Like most Americans, you've probably heard of "Obamacare," but you're not exactly sure what it is. According to your uncle's Facebook posts, it sounds pretty scary, like maybe it's going to turn America into a Kenyan Soviet Union or something.
Well, good news: Obamacare is probably not going to do that! What a relief, huh? What other mysteries about the new health-care law can we clear up for you? Huffington Post health care reporter Jeffrey Young has 14 answers, for starters:
1. What is Obamacare, exactly?
"Obamacare" is a nickname for the Affordable Care Act, a controversial law Congress passed and President Obama signed in 2010. To the chagrin of Republican opponents, who are still trying to kill the law, the Supreme Court declared it constitutional in 2012.
Its goal is to get health insurance to more Americans, 48 million of whom currently don't have any. This includes making it easier for people who aren't insured through work to buy their own insurance.
Obamacare also ends some notorious insurance practices. Now insurers can't exclude people with pre-existing conditions, can't kick patients off their plans when they run up big medical bills, and can't set dollar limits on how much care they'll cover. The law also says consumers' out-of-pocket costs generally can't exceed $6,350 for a single person or $12,700 for a family in a year. If a serious illness or accident creates costs above that amount, insurance pays all the bills.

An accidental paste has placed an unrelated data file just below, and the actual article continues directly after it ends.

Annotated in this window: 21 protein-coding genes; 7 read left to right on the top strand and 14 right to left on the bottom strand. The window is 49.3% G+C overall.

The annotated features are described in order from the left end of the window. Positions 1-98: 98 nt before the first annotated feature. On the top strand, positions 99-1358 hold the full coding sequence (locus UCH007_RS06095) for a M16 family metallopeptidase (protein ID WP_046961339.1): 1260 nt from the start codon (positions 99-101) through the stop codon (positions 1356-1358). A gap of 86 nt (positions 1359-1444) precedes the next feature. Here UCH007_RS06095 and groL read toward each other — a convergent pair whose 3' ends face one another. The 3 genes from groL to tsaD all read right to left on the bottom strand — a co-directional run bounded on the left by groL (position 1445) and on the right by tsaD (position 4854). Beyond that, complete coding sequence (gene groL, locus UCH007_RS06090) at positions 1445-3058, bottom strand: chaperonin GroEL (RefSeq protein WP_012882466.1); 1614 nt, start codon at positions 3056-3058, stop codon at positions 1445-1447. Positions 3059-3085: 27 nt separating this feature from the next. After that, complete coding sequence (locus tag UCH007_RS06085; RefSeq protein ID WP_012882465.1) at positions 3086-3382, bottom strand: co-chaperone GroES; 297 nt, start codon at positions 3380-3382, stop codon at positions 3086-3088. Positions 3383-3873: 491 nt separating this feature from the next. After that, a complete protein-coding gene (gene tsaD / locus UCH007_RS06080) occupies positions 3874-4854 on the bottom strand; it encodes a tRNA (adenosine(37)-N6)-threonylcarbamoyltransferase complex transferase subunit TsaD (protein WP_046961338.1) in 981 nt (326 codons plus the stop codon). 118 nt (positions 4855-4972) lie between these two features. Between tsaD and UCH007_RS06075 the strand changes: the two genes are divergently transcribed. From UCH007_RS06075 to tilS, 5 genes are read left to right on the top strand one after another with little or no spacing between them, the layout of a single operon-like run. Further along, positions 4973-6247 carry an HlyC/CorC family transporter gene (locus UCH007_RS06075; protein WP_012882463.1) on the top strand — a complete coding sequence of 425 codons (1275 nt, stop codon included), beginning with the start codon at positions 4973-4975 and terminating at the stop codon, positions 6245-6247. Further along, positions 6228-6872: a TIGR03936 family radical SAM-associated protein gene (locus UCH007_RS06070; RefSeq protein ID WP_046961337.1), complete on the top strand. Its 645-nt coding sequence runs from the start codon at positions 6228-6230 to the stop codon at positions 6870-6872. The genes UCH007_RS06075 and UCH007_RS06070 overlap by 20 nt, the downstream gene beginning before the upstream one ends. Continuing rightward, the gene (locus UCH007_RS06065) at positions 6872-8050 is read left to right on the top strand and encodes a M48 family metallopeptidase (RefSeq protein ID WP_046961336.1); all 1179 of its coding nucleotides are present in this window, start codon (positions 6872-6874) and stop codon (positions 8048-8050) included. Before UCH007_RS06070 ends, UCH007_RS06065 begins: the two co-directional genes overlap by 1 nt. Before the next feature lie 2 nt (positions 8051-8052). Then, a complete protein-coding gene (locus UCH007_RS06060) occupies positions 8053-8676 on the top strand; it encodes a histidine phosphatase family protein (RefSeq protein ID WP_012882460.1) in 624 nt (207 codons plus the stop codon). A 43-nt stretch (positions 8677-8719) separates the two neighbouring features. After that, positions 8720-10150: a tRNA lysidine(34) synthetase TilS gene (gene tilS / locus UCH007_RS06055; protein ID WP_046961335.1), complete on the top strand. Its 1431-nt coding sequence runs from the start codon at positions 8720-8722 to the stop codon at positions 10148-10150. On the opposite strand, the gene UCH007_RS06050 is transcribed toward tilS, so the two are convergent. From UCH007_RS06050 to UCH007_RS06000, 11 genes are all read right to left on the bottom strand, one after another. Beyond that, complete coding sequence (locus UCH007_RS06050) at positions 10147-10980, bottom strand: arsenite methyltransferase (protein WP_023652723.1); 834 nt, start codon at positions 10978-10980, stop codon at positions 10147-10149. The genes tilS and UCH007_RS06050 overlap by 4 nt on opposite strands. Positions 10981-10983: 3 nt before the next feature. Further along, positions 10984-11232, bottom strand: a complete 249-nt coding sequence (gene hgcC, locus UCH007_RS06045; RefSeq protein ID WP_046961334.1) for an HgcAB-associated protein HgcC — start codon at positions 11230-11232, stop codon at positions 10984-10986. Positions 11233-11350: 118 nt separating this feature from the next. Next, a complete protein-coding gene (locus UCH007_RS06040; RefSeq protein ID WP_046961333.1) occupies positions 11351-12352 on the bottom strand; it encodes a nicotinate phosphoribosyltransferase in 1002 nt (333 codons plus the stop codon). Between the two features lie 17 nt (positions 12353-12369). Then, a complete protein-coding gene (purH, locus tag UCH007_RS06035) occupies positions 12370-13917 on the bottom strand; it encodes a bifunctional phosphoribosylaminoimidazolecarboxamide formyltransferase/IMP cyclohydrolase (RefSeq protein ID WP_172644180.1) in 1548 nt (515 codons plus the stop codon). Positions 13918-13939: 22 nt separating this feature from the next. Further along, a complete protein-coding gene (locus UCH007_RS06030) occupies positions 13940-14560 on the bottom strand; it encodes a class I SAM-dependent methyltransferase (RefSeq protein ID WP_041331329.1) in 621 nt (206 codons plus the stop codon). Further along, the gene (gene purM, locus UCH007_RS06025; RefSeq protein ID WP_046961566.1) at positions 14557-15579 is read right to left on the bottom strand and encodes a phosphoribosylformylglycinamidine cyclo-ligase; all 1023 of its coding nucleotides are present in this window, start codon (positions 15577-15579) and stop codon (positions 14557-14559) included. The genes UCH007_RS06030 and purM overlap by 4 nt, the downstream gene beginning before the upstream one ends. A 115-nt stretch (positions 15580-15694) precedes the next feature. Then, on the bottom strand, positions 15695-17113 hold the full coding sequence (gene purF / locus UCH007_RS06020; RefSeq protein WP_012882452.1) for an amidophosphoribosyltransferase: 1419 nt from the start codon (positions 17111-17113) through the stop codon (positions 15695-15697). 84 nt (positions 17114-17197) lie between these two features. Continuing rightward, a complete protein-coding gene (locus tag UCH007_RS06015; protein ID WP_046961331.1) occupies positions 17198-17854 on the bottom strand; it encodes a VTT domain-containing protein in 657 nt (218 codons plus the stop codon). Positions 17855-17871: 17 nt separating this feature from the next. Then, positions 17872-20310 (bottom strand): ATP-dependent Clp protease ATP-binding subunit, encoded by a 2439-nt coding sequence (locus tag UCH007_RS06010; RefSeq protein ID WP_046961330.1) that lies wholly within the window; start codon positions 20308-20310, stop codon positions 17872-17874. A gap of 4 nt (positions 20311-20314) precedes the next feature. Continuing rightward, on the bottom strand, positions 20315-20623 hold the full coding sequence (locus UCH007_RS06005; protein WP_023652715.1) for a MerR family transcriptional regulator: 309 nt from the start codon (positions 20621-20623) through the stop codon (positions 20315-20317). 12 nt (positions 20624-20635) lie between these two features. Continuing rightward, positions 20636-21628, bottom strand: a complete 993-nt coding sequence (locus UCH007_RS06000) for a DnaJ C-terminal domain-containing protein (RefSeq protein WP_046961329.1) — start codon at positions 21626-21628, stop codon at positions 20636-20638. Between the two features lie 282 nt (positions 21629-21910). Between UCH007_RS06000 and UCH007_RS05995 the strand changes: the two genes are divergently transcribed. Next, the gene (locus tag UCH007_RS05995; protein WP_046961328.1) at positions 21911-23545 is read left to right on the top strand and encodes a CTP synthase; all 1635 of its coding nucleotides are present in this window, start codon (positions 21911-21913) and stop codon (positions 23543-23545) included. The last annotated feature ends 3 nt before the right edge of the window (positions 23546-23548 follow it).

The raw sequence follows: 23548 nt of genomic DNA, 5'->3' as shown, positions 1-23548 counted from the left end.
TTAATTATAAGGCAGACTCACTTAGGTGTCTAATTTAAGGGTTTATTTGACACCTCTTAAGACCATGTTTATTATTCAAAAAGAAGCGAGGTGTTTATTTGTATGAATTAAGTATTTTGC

Obamacare also sets "minimum essential benefits" every insurance plan must cover, including prescription drugs and maternity care. Many plans today don't include such benefits. Health screenings and birth control are available at no cost when you get them.
2. What if the government shuts down because Republicans want to stop Obamacare?
It doesn't really matter. Ironically, the program will continue even if the federal government is technically closed for business.
3. Why is it called "Obamacare?"
Because Obama pushed for its passage. Republican opponents first started using the term as an insult, but then Obama embraced it. Now everybody calls it Obamacare. Although perhaps Obama should reconsider, as "Obamacare" doesn't poll nearly as well as "Affordable Care Act."
4. So do I need to do anything?
Probably not, if you're one of the roughly 80 percent of Americans who gets health insurance through their job or a family member's job, or is enrolled in a government program like Medicare, Medicaid, or the Children's Health Insurance Program. Congratulations, you might be done with this article.
If you're really worried about it, you should check with your employer about how your benefits might change in 2014.
And if you buy your own insurance, or if you aren't insured, then you will likely need to know and do some things.